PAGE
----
I am not sure, if i understand the question correctly.
But from what i understand, you seem to be interested in how global barriers work on AMD GPUs. And how can they sych properly.
OpenCL specification do not specify any global synchronization. barrier are only applicable at work-group level sychronization. As a workgroup is either completely in "wait" state or in "active" state, the thread starving scenario you explained above does not happen.
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Also there is a limit on workgroup size for every device. You can check that in clinfo or query that using clGetDeviceInfo() API.
COMPLETE workgroup is dispatched at once to a Compute Unit. Some wavefronts maybe idle while the other is computing. complete workgroup is dispatched for workgroup level synchronization like barrier() to work. It doesn't happen like a part of workgroup is dispached. This is one of the reason for the limit on workgroup size.
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Regardless of whether CLK_LOCAL_MEM_FENCE (or) CLK_GLOBAL_MEM_FENCE is used - Barrier only necessitates work-items inside a workgroup to synchronize. There is no global execution barrier. The LOCAL and GLOBAL flags are applicable only for the "memory fence" operation introduced by BARRIER.
So BARRIER does 2 things (please read the opencl spec as well):
1. Serve as execution barrier for all workitems inside a workgroup
2. Introduce a memory fence operation - either for local memory (or) for global memory as requested by the programmer
The memory barrier makes sure that all pending writes to the memory are completed before any read/writes are allowed.
OpenCL Spec says this about CLK_GLOBAL_MEM_FENCE:
This can be useful when work-items, for example, write to buffer or image objects and then want to read the updated data
Hope this helps
Thanks you all to correct my understanding of the barrier(CLK_GLOBAL_MEM_FENCE) and i now see, why i misunderstandet it:
"This can be useful when work-items, for example, write to buffer or image objects and then want to read the updated data"
When all workgroups are working in the same buffer object and they are writing to other locations, than they read after it. If that is true, than the statement above is not right, not?
I consider the following situation:
I have a global mem buffer which should be initialized regarding to good mem performance from the threads in parallel, even from parallel workgroups. But than i have to ensure that all threads, which are part of the initialization, are finished, before i continue working on this buffer.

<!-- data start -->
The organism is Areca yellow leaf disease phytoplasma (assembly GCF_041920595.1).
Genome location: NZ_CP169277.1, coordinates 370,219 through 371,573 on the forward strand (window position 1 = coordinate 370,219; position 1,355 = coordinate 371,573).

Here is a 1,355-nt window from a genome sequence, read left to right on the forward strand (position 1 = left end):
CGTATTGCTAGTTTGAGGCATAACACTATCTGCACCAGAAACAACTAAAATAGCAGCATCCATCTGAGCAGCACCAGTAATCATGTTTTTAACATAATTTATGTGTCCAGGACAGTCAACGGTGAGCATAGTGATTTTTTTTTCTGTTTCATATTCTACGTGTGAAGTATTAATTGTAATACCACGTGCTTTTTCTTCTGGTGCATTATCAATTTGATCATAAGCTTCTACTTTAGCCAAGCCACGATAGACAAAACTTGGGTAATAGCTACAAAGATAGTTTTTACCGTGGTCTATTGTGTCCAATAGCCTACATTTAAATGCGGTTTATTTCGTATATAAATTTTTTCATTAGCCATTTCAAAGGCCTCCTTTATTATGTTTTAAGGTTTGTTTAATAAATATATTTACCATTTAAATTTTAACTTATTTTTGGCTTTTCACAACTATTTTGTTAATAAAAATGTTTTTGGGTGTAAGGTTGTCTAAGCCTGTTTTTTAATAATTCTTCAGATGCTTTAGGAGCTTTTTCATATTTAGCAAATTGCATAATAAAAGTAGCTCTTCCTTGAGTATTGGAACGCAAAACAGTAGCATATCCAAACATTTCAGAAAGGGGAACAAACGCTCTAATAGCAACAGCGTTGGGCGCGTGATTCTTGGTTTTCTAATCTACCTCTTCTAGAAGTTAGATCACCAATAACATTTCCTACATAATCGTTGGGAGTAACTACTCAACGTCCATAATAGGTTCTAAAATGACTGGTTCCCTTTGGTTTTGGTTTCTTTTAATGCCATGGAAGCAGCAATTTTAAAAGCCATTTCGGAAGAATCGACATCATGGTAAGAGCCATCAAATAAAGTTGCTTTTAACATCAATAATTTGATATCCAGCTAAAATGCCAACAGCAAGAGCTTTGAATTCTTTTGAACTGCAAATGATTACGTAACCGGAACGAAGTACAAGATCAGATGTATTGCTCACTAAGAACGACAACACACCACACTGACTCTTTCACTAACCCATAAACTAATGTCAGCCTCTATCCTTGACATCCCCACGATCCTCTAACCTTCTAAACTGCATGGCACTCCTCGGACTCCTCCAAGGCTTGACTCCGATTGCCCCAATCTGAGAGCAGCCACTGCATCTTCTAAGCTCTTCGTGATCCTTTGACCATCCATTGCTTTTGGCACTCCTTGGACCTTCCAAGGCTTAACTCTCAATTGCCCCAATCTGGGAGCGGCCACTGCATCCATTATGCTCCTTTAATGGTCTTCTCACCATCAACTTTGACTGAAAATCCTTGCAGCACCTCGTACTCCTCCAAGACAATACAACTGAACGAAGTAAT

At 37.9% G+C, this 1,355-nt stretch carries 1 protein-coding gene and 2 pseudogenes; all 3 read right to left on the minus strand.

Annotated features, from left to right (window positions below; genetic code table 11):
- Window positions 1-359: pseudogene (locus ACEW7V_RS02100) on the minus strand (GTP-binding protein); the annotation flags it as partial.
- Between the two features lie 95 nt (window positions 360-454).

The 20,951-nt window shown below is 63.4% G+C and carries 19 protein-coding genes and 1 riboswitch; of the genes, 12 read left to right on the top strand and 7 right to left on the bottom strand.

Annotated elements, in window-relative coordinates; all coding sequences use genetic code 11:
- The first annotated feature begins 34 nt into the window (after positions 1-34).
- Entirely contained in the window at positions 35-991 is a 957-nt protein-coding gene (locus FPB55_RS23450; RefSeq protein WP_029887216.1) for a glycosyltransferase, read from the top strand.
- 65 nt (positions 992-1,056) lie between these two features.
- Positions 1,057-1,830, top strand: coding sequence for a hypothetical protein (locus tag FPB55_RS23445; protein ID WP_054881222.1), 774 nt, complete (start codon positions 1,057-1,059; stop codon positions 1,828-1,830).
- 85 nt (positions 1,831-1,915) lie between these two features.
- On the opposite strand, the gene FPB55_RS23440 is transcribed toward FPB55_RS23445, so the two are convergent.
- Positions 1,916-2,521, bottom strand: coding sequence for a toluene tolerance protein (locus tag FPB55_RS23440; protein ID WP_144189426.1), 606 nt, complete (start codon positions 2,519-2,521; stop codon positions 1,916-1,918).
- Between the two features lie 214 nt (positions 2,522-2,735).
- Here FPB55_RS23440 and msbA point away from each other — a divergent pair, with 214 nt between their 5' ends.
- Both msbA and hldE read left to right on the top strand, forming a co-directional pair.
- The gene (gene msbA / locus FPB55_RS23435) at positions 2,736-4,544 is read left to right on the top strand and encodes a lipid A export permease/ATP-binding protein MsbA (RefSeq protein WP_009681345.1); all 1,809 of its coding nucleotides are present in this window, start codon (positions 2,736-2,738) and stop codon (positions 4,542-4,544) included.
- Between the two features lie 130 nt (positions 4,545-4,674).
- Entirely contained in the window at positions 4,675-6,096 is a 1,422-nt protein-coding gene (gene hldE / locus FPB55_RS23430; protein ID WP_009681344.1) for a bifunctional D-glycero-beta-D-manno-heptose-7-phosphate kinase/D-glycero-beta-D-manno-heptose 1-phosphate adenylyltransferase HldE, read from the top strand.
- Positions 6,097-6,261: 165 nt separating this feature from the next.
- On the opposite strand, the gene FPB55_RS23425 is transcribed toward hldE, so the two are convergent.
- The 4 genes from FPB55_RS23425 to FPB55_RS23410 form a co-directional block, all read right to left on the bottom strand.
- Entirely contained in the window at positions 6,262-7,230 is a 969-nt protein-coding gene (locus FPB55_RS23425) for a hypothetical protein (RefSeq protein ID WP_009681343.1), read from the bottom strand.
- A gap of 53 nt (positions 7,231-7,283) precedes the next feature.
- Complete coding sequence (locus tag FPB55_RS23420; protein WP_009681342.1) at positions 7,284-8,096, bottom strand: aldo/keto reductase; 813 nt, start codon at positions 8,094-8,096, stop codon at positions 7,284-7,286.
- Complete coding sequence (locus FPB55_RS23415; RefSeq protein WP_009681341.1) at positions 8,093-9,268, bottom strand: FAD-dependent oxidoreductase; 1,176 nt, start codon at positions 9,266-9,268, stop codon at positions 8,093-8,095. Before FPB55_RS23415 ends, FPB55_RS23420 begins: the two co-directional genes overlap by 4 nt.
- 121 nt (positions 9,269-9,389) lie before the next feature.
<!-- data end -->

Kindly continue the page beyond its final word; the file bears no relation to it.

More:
But now i see that the barrier only does sync inside the workgroup, and so the simple barrier(CLK_GLOBAL_MEM_FENCE) does not solve this problem, right? Do you think, that this will be possible to utilize much workgroups without risking a deadlock?
One solution i see will be to use the first workgroup to initialize it alone and write a finish flag into a global buffer, where the others are waiting for.
Do i think to complicated or is this problem really not trivial?
This would work(although highly not recommended) if you assume first workgroup was scheduled to launch in the beginning.
You never know, different runtimes might schedule the workgroups differently and you might endup in a deadlock.
Querying global memory in a while loop would be a serious performance issue.
Another way for global workgroup sync would be to use multiple kernel launches. Kernel launches serve as sync points.
Your understanding and rationle are correct. But you have to note that BARRIER itself is described only for workitems belonging to a workgroup. There are no inter-workgroup relations that are considered.
As you rightly put, One really cannot use this global-fence-barrier for global synchronization i.e. one cannot assume that "all" workitems in the kernel would have written what they wanted to write.
Simply because "all" of them don't execute simultanesouly (scheduling of workgroups is typically in batches - one batch after another).
Also, not "all" workgroups of the kernel would execute that barrier at the same time. So, this should not be used for any inter "workgroup" communication.
The only place where inter-workgroup communication would work is probably while "searching".
Say all workgroups are searching for some solution and 1 work-group which finds the solution has to signal a "FLAG" to break others from searching, this global fence would be handy. The fence must be used by all workgroups both during reading and writing the FLAG.
The example described in the spec (to read back what was written earlier) probably holds good for intra-workgroup. Thats what one can assume.
Thanks you all for your further advise.
As I was replying to another thread, I thought that is applicable to your thread as well.
Please check "Memory consistency" section in OpenCL spec.
This is how it begins....
3.3.1 Memory Consistency
OpenCL uses a relaxed consistency memory model; i.e. the state of memory visible to a workitem
is not guaranteed to be consistent across the collection of work-items at all times.
Within a work-item memory has load / store consistency. Local memory is consistent across
work-items in a single work-group at a work-group barrier. Global memory is consistent across
work-items in a single work-group at a work-group barrier, but there are no guarantees of
memory consistency between different work-groups executing a kernel.